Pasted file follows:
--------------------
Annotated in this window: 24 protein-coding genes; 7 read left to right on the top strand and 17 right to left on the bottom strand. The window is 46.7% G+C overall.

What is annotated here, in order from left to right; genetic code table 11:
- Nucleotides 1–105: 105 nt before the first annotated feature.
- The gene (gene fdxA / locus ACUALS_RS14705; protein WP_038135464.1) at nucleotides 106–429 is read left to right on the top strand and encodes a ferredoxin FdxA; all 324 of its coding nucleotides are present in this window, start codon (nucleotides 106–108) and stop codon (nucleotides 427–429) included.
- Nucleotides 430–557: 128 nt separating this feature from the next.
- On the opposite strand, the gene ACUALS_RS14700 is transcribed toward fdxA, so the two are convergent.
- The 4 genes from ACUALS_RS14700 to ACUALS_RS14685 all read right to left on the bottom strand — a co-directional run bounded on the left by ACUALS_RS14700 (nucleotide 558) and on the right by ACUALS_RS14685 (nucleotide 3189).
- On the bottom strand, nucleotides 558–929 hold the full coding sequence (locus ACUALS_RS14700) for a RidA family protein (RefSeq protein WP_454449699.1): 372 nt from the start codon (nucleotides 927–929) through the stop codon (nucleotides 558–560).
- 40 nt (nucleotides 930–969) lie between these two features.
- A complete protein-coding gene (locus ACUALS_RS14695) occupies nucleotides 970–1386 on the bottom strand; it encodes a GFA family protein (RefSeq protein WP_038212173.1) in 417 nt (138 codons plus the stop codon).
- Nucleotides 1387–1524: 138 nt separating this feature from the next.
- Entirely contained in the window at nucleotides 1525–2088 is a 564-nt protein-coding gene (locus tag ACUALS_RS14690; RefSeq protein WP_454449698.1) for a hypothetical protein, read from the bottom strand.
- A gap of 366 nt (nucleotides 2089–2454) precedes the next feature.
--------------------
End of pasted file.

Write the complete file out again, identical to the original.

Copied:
Annotated in this window: 24 protein-coding genes; 7 read left to right on the top strand and 17 right to left on the bottom strand. The window is 46.7% G+C overall.

What is annotated here, in order from left to right; genetic code table 11:
- Nucleotides 1–105: 105 nt before the first annotated feature.
- The gene (gene fdxA / locus ACUALS_RS14705; protein WP_038135464.1) at nucleotides 106–429 is read left to right on the top strand and encodes a ferredoxin FdxA; all 324 of its coding nucleotides are present in this window, start codon (nucleotides 106–108) and stop codon (nucleotides 427–429) included.
- Nucleotides 430–557: 128 nt separating this feature from the next.
- On the opposite strand, the gene ACUALS_RS14700 is transcribed toward fdxA, so the two are convergent.
- The 4 genes from ACUALS_RS14700 to ACUALS_RS14685 all read right to left on the bottom strand — a co-directional run bounded on the left by ACUALS_RS14700 (nucleotide 558) and on the right by ACUALS_RS14685 (nucleotide 3189).
- On the bottom strand, nucleotides 558–929 hold the full coding sequence (locus ACUALS_RS14700) for a RidA family protein (RefSeq protein WP_454449699.1): 372 nt from the start codon (nucleotides 927–929) through the stop codon (nucleotides 558–560).
- 40 nt (nucleotides 930–969) lie between these two features.
- A complete protein-coding gene (locus ACUALS_RS14695) occupies nucleotides 970–1386 on the bottom strand; it encodes a GFA family protein (RefSeq protein WP_038212173.1) in 417 nt (138 codons plus the stop codon).
- Nucleotides 1387–1524: 138 nt separating this feature from the next.
- Entirely contained in the window at nucleotides 1525–2088 is a 564-nt protein-coding gene (locus tag ACUALS_RS14690; RefSeq protein WP_454449698.1) for a hypothetical protein, read from the bottom strand.
- A gap of 366 nt (nucleotides 2089–2454) precedes the next feature.